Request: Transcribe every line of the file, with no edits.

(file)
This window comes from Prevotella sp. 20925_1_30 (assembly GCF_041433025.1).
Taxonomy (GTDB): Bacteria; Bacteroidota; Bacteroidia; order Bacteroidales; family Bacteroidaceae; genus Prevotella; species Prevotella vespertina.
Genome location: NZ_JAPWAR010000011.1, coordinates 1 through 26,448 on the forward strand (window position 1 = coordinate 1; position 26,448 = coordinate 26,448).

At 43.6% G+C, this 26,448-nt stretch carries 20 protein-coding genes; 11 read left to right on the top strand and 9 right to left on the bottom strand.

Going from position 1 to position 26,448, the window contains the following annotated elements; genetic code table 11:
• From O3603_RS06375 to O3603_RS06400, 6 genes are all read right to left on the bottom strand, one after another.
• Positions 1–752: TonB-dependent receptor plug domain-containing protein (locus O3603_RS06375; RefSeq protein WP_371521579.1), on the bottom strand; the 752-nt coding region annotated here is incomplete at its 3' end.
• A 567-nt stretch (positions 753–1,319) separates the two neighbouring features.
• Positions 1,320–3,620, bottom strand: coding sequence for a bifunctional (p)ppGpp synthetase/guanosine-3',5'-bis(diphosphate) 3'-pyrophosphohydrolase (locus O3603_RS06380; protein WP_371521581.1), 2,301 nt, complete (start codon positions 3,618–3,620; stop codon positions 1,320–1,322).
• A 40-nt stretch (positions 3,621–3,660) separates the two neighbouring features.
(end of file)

This window comes from Prevotella sp. 20925_1_30 (assembly GCF_041433025.1).
Taxonomy (GTDB): Bacteria; Bacteroidota; Bacteroidia; order Bacteroidales; family Bacteroidaceae; genus Prevotella; species Prevotella vespertina.
Genome location: NZ_JAPWAR010000011.1, coordinates 1 through 26,448 on the forward strand (window position 1 = coordinate 1; position 26,448 = coordinate 26,448).

At 43.6% G+C, this 26,448-nt stretch carries 20 protein-coding genes; 11 read left to right on the top strand and 9 right to left on the bottom strand.

Going from position 1 to position 26,448, the window contains the following annotated elements; genetic code table 11:
• From O3603_RS06375 to O3603_RS06400, 6 genes are all read right to left on the bottom strand, one after another.
• Positions 1–752: TonB-dependent receptor plug domain-containing protein (locus O3603_RS06375; RefSeq protein WP_371521579.1), on the bottom strand; the 752-nt coding region annotated here is incomplete at its 3' end.
• A 567-nt stretch (positions 753–1,319) separates the two neighbouring features.
• Positions 1,320–3,620, bottom strand: coding sequence for a bifunctional (p)ppGpp synthetase/guanosine-3',5'-bis(diphosphate) 3'-pyrophosphohydrolase (locus O3603_RS06380; protein WP_371521581.1), 2,301 nt, complete (start codon positions 3,618–3,620; stop codon positions 1,320–1,322).
• A 40-nt stretch (positions 3,621–3,660) separates the two neighbouring features.